Theresa May’s legacy is the hostile environment – how can she evoke Nicholas Winton in her resignation speech?

As the longest serving home secretary in modern times, May fought doggedly to stop child refugees reaching our shores from Europe

Sonya Sceats
Saturday 25 May 2019 14:05 BST
Theresa May talks about Sir Nicholas Winton's advice to her in resignation speech

It was stirring that in her resignation speech Theresa May paid tribute to Sir Nicholas Winton, our very own “British Schindler” who rescued hundreds of child refugees from the Nazis. But it was also galling. Because if there is one thing May will be remembered for beyond Brexit, it is the toxic “hostile environment” that destroyed the lives and families of so many migrants up and down this country.

As the longest serving home secretary in modern times, May fought doggedly to stop child refugees reaching our shores from Europe. Invoking Sir Nicholas during her valedictory address was therefore “quite wrong, and a bit of an abuse”, as our patron Lord Dubs, who was saved himself by Sir Nicholas’ kindertransport operation, points out.

This cruelty towards lone child refugees was just the tip of the iceberg of May’s deep obsession with keeping immigrants out of Britain. Her notorious “go home” vans achieved next to nothing, except the stoking of hatred and fear in communities and a reputation for May as the handmaiden to far-right extremists. Doctors and landlords resented her measures to forcibly conscript them into her immigration enforcement machine.

May also damaged the Home Office, perhaps beyond repair. Its credibility in operating a fair and effective immigration system is in tatters since the Windrush scandal. Her successor as home secretary, Amber Rudd, put her finger on it when she said the Home Office “sometimes loses sight of the individual”. Rudd paid for this honesty with her job in circumstances that left a strong impression that the department had become a law unto itself.

It was not just the Windrush generation who suffered from this institutional rot fostered by May. Inhumanity pervades every corner of the immigration system. Sajid Javid, the current home secretary, announced a review to ensure that this injustice “doesn’t happen to any other group”. But as I and 35 other human rights, refugee and faith leaders, including former archbishop of Canterbury Rowan Williams, told him via an open letter last year, this is happening every day to people seeking safety here from persecution.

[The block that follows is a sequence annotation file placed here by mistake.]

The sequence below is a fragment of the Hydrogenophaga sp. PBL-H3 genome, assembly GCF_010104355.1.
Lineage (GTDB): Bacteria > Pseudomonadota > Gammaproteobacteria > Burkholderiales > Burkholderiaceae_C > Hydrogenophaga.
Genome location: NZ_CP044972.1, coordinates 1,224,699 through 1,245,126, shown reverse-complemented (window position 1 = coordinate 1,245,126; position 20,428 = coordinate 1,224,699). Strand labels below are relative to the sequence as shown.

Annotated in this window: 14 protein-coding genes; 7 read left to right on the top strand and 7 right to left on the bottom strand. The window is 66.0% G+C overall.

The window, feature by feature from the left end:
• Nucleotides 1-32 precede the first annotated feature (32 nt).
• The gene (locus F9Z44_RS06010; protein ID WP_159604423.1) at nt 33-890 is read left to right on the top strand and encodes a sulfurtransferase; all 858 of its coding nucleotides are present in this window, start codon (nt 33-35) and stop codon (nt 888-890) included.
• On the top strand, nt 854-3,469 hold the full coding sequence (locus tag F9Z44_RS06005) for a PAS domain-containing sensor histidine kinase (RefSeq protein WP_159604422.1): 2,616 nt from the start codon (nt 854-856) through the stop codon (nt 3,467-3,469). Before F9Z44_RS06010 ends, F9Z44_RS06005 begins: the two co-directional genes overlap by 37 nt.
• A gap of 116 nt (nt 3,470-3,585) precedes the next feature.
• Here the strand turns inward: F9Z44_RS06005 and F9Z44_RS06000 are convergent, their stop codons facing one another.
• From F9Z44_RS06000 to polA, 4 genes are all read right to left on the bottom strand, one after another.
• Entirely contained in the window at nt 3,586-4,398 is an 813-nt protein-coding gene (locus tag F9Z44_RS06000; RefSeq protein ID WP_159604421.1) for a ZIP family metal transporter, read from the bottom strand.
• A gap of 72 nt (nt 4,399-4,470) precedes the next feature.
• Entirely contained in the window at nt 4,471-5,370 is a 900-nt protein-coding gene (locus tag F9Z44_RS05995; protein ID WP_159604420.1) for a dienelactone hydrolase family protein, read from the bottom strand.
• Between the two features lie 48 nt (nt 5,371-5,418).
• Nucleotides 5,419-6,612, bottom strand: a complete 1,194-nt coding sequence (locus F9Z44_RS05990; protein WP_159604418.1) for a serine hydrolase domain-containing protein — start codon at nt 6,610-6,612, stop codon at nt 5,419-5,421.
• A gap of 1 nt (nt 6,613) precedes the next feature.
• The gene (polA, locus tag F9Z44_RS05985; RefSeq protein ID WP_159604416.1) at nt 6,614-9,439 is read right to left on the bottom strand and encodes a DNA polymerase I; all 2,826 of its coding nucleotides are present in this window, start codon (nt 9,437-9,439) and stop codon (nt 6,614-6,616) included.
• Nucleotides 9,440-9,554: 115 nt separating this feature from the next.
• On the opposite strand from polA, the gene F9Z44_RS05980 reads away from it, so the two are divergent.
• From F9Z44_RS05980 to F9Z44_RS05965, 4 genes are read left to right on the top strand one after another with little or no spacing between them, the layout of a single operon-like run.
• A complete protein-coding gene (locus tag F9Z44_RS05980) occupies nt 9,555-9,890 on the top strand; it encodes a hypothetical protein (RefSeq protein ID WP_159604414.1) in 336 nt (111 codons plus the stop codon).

Every year Freedom from Torture helps many hundreds of people who have survived torture to heal and rebuild their lives in the UK. We watch in despair as survivors are accused by the Home Office of lying, even when they present voluminous medical evidence prepared by our specialist doctors in accordance with international standards set out in the Istanbul Protocol. Too often this evidence is rejected on spurious bases, including referring to the view of case workers, who have no medical qualifications, on complex forensic matters. In recent years this has even included speculation that asylum seekers are having scars inflicted purposefully in order to fabricate asylum claims, an approach that was blown out of the water recently by the Supreme Court. In the very worst cases, according to a recent whistleblower, the Home Office does not even look at our reports but instead shoves them in cupboards in the rush to bundle people on planes.

So much of this dreadful practice is traceable to the policies and tone set by Theresa May. Her insistence that net migration had to be brought down to “tens of thousands” sent the Home Office into a frenzy of refusing applications and detaining and removing countless people with a clear entitlement to remain in this country.

It is just as well that May has vacated Number 10 before Wendy Williams releases her report into the “lessons learned” from the Windrush debacle. Now that she is gone, Javid, or whoever replaces him as home secretary, will be freer to support those in the Home Office who understand how badly things have gone. They will hopefully drive the much-needed root and branch reform that is the only way to excise her ghost from the corridors and deliver an immigration system that is fair and compassionate, in the spirit of true heroes like Sir Nicholas.

Sonya Sceats is the CEO of Freedom from Torture, which provides therapy and support for survivors of torture

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